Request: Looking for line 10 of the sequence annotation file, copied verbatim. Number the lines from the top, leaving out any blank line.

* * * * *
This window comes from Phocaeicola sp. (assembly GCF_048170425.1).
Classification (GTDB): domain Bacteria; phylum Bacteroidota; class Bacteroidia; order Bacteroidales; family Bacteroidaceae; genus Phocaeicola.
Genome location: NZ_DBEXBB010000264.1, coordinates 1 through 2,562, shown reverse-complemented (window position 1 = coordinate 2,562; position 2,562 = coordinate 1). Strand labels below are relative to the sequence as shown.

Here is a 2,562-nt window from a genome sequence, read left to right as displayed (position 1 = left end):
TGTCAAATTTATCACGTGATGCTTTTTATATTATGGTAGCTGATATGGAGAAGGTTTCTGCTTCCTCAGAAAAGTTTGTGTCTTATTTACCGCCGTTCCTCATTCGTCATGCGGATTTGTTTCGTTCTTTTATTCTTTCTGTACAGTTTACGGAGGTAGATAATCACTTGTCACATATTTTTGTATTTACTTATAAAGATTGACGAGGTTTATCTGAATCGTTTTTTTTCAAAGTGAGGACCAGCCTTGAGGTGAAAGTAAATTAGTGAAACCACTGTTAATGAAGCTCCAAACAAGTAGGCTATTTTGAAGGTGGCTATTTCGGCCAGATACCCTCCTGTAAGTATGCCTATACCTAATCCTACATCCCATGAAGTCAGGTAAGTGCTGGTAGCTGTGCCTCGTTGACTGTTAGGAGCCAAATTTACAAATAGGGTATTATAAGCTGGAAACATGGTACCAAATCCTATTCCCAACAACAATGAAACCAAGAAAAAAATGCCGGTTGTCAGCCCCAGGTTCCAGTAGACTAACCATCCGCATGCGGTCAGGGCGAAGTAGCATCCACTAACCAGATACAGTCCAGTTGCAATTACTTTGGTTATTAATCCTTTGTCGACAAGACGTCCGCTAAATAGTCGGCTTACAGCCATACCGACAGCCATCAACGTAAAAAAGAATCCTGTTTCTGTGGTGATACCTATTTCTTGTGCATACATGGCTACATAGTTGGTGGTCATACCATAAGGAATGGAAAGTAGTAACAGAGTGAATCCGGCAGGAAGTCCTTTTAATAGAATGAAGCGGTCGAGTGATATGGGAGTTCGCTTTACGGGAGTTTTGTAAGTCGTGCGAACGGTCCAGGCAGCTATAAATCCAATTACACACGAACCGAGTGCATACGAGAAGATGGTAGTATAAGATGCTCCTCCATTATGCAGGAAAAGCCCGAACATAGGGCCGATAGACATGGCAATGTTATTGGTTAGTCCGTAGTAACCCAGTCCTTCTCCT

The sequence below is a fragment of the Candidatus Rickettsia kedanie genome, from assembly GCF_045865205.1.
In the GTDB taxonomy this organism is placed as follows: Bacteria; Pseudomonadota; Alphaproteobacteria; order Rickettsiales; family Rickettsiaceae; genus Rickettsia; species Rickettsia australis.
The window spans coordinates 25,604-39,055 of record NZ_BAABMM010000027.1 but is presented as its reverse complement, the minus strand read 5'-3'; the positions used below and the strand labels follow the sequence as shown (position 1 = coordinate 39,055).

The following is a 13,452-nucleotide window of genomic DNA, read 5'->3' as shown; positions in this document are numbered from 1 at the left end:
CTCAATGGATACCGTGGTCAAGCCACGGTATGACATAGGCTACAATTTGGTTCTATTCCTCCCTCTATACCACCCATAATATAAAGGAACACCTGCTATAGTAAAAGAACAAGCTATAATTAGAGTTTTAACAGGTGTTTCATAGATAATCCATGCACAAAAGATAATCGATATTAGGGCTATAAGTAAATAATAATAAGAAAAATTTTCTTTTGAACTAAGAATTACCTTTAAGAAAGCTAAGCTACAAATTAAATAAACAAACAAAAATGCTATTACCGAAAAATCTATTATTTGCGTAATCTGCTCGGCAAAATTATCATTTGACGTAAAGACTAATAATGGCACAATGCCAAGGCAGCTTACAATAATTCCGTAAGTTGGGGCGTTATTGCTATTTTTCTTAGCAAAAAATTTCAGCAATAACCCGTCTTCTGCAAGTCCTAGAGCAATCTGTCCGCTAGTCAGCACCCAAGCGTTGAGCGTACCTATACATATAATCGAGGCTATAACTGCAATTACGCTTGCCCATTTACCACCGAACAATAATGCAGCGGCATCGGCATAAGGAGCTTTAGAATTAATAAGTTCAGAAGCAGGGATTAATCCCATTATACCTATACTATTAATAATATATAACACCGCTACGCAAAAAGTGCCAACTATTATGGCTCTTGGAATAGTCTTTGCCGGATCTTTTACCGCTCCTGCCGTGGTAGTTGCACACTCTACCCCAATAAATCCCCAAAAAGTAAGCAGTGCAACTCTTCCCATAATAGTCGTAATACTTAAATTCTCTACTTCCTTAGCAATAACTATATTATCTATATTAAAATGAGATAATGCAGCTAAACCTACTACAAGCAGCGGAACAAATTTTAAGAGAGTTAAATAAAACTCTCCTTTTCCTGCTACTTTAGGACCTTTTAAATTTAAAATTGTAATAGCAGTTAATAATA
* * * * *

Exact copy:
CTCAATGGATACCGTGGTCAAGCCACGGTATGACATAGGCTACAATTTGGTTCTATTCCTCCCTCTATACCACCCATAATATAAAGGAACACCTGCTATAGTAAAAGAACAAGCTATAATTAGAGTTTTAACAGGTGTTTCATAGATAATCCATGCACAAAAGATAATCGATATTAGGGCTATAAGTAAATAATAATAAGAAAAATTTTCTTTTGAACTAAGAATTACCTTTAAGAAAGCTAAGCTACAAATTAAATAAACAAACAAAAATGCTATTACCGAAAAATCTATTATTTGCGTAATCTGCTCGGCAAAATTATCATTTGACGTAAAGACTAATAATGGCACAATGCCAAGGCAGCTTACAATAATTCCGTAAGTTGGGGCGTTATTGCTATTTTTCTTAGCAAAAAATTTCAGCAATAACCCGTCTTCTGCAAGTCCTAGAGCAATCTGTCCGCTAGTCAGCACCCAAGCGTTGAGCGTACCTATACATATAATCGAGGCTATAACTGCAATTACGCTTGCCCATTTACCACCGAACAATAATGCAGCGGCATCGGCATAAGGAGCTTTAGAATTAATAAGTTCAGAAGCAGGGATTAATCCCATTATACCTATACTATTAATAATATATAACACCGCTACGCAAAAAGTGCCAACTATTATGGCTCTTGGAATAGTCTTTGCCGGATCTTTTACCGCTCCTGCCGTGGTAGTTGCACACTCTACCCCAATAAATCCCCAAAAAGTAAGCAGTGCAACTCTTCCCATAATAGTCGTAATACTTAAATTCTCTACTTCCTTAGCAATAACTATATTATCTATATTAAAATGAGATAATGCAGCTAAACCTACTACAAGCAGCGGAACAAATTTTAAGAGAGTTAAATAAAACTCTCCTTTTCCTGCTACTTTAGGACCTTTTAAATTTAAAATTGTAATAGCAGTTAATAATA